In the lesser roles, Brindley Sherratt is sonorous as Banquo (CD1. Trs.26-27), Gwyn Hughes Jones a strong lyric-toned Macduff (CD 2.Trs.13-14), nicely contrasted with the lighter-toned tenor of Ben Johnson as Malcolm. It is also a pleasure to hear Elizabeth Llewellyn, who I so admired at the Hallé Orchestra’s Verdi bicentenary concert in November 2013 getting in on a recording as her career takes off after a long inter-regnum due to illness during her training.
The other stars are the conductor, Edward Gardner, his orchestra and the virile singing of the chorus, particularly the vitality of the witches in both act one scene one (CD1, Trs. 2-6) and when Macbeth returns to see them (CD2, Trs. 1-8). This also includes the ballet music Verdi wrote for the revival (Trs.2-4). The Chandos recording has width and depth to add to its warmth.

Robert J Farr
A fitting conclusion to the Chandos Opera In English series supported by the Peter Moores Foundation.

And another review ...

I will straightaway admit to being disappointed by this set. It’s the sixty-second and last recording in the Chandos Opera in English series made in collaboration with the Peter Moores Foundation. That disappointment centres upon the very audible decline in the baritone of its protagonist, Simon Keenlyside, an artist for whom I have long had the highest admiration.
I heard him sing Macbeth in Italian at Covent Garden in October 2011 and was transported by the ringing virility of his baritone; since them, however, it would seem that a combination of aging and three years of singing heavier roles in big houses worldwide has taken its toll: the voice now verges on the hoarse, its lustre and smooth legato gone, its tonal centre blurred and its evenness marred by the dreaded wobble. He is still a splendid vocal actor with the top A flat the role demands but scarcely any longer recognisable as the baritone who sang Schubert Lieder with such patrician beauty; he now too often shouts his way through the part.
Latonia Moore, a distinguished Aida, has something of the smoky timbre typically associated with so many of the great Afro-American voices of the past but her lower register is cloudy. Although she has the heft for the top notes, delivered with a quasi-hysterical intensity wholly apt to portray the demonic Lady, they border on the blowsy. Nor can she provide the visceral thrill we experience in the interpretations of previous exponents such as Callas whose cavernous low notes and portamento inflections really do incarnate “the voice of a she-devil” Verdi wanted. She manages the high piano D on her exit in the Sleepwalking Scene but it is only touched on and not eerily, delicately floated as it ideally should be.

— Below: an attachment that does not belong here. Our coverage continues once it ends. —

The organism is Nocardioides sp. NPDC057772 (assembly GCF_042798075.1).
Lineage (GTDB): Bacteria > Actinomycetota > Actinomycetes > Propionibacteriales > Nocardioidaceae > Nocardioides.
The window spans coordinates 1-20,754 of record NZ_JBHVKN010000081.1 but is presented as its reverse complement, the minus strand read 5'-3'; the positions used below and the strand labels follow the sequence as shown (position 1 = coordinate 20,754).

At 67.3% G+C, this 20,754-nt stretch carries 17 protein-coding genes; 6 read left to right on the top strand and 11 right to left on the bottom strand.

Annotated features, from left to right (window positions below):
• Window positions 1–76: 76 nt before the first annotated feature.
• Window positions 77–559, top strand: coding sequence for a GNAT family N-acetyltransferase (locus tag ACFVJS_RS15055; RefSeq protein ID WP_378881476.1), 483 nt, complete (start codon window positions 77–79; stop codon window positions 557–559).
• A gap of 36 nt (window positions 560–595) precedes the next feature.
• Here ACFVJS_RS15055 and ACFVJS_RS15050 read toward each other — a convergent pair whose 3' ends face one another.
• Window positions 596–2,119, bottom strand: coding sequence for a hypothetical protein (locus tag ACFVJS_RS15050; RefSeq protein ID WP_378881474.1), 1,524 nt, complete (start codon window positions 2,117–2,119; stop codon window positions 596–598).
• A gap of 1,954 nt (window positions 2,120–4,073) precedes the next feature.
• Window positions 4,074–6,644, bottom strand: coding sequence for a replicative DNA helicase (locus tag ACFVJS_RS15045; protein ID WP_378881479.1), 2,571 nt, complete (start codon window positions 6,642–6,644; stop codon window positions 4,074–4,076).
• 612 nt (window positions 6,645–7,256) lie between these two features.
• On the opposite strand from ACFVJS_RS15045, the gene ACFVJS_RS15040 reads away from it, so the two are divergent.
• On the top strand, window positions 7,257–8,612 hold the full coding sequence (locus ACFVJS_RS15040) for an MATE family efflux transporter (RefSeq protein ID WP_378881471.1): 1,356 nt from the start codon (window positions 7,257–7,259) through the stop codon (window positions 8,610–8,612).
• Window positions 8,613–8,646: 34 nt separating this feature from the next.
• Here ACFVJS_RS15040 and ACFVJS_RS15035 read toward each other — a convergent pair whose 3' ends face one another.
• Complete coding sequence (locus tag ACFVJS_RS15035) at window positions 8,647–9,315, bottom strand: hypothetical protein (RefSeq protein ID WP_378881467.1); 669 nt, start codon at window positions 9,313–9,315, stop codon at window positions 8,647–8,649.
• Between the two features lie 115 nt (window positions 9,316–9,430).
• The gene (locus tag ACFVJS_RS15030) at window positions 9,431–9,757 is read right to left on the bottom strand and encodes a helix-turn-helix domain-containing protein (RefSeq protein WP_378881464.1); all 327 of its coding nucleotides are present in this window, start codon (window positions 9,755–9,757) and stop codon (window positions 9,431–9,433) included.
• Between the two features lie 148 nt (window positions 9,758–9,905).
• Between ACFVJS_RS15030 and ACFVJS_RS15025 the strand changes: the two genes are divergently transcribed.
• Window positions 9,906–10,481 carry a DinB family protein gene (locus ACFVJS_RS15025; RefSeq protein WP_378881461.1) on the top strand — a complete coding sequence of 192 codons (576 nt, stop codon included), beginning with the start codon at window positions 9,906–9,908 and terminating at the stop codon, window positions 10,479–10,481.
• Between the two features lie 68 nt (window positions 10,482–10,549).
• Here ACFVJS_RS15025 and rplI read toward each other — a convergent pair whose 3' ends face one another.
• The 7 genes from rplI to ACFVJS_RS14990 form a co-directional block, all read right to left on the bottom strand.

Finally, on the debit side, Gwyn Hughes Jones’ voice is too light and too “British” to be a real Verdi tenor so his aria makes little impact.
The vocal honours go to bass Brindley Sherratt as a sonorous, imposing Banquo; his duets with Keenlyside are immaculately phrased, their voices always synchronised. The chorus is lusty and the orchestral playing far finer than has sometimes been the case with the ENO in previous years. Edward Gardner conducts with verve and gusto and Jeremy Sams’ English translation works really well, even for those of us already accustomed to the rhythms of the original Italian. The recorded sound is excellent: warm, balanced and immediate.
Yet none of these virtues much matter if the two principal singers do not measure up to the demands of their roles. The debate regarding the value and merit of opera in English is a contentious one but it seems to me that the ubiquity of surtitles and the availability of libretti have to some degree neutralised the arguments for it either live or in recordings. Ultimately it is the quality of the performance, regardless of the language an opera is sung in, that determines its desirability. Thus I would in preference to this recording direct you to the many established, classic studio versions such as those by Abbado, Gardelli, Leinsdorf and Muti with artists such as Cappuccilli with Verrett and Sass, Rysanek with Warren, and Milnes with Cossotto. If you want the original 1847 score sung by British artists, John Matheson’s excellent studio recording for Opera Rara with Rita Hunter and Peter Glossop is a safe recommendation. This Chandos recording provides, as a bonus, the alternative 1847 ending but Sherrill Milnes recorded excerpts from that for a 1974 recital album when he was in demonstrably better voice than Keenlyside here. The ne plus ultra amongst Lady Macbeths remains Callas, but sadly we have only a live 1952 performance in poor sound or the incomparable excerpts recorded with Rescigno. She never made a studio recording of the complete opera.
It is to any of those that I shall return before this latest issue from Chandos.
Ralph Moore